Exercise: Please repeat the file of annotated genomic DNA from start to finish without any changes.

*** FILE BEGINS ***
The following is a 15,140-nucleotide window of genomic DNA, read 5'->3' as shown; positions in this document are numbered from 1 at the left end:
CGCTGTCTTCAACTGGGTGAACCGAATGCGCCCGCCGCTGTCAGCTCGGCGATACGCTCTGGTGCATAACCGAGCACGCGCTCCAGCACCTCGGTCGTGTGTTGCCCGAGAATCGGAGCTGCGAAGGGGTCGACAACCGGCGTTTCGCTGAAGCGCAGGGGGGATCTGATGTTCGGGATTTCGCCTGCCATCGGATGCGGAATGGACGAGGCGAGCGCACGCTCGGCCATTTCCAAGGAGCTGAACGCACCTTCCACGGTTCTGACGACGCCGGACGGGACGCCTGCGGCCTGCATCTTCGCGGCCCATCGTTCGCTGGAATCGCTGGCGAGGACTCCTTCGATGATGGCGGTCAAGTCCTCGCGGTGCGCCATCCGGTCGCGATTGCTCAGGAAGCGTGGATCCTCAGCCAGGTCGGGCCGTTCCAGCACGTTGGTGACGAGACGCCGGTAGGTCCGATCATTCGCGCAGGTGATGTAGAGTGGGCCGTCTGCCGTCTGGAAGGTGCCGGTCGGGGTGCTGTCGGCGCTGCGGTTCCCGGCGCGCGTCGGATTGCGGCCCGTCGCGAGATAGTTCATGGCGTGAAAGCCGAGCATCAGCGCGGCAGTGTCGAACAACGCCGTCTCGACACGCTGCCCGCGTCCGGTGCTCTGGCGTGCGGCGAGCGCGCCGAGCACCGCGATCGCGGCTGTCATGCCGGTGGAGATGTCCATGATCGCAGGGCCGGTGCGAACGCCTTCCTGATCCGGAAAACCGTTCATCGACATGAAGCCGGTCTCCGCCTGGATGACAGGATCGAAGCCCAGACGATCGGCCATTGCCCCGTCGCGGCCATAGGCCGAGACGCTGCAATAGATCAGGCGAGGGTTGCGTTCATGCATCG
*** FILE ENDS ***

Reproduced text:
The following is a 15,140-nucleotide window of genomic DNA, read 5'->3' as shown; positions in this document are numbered from 1 at the left end:
CGCTGTCTTCAACTGGGTGAACCGAATGCGCCCGCCGCTGTCAGCTCGGCGATACGCTCTGGTGCATAACCGAGCACGCGCTCCAGCACCTCGGTCGTGTGTTGCCCGAGAATCGGAGCTGCGAAGGGGTCGACAACCGGCGTTTCGCTGAAGCGCAGGGGGGATCTGATGTTCGGGATTTCGCCTGCCATCGGATGCGGAATGGACGAGGCGAGCGCACGCTCGGCCATTTCCAAGGAGCTGAACGCACCTTCCACGGTTCTGACGACGCCGGACGGGACGCCTGCGGCCTGCATCTTCGCGGCCCATCGTTCGCTGGAATCGCTGGCGAGGACTCCTTCGATGATGGCGGTCAAGTCCTCGCGGTGCGCCATCCGGTCGCGATTGCTCAGGAAGCGTGGATCCTCAGCCAGGTCGGGCCGTTCCAGCACGTTGGTGACGAGACGCCGGTAGGTCCGATCATTCGCGCAGGTGATGTAGAGTGGGCCGTCTGCCGTCTGGAAGGTGCCGGTCGGGGTGCTGTCGGCGCTGCGGTTCCCGGCGCGCGTCGGATTGCGGCCCGTCGCGAGATAGTTCATGGCGTGAAAGCCGAGCATCAGCGCGGCAGTGTCGAACAACGCCGTCTCGACACGCTGCCCGCGTCCGGTGCTCTGGCGTGCGGCGAGCGCGCCGAGCACCGCGATCGCGGCTGTCATGCCGGTGGAGATGTCCATGATCGCAGGGCCGGTGCGAACGCCTTCCTGATCCGGAAAACCGTTCATCGACATGAAGCCGGTCTCCGCCTGGATGACAGGATCGAAGCCCAGACGATCGGCCATTGCCCCGTCGCGGCCATAGGCCGAGACGCTGCAATAGATCAGGCGAGGGTTGCGTTCATGCATCG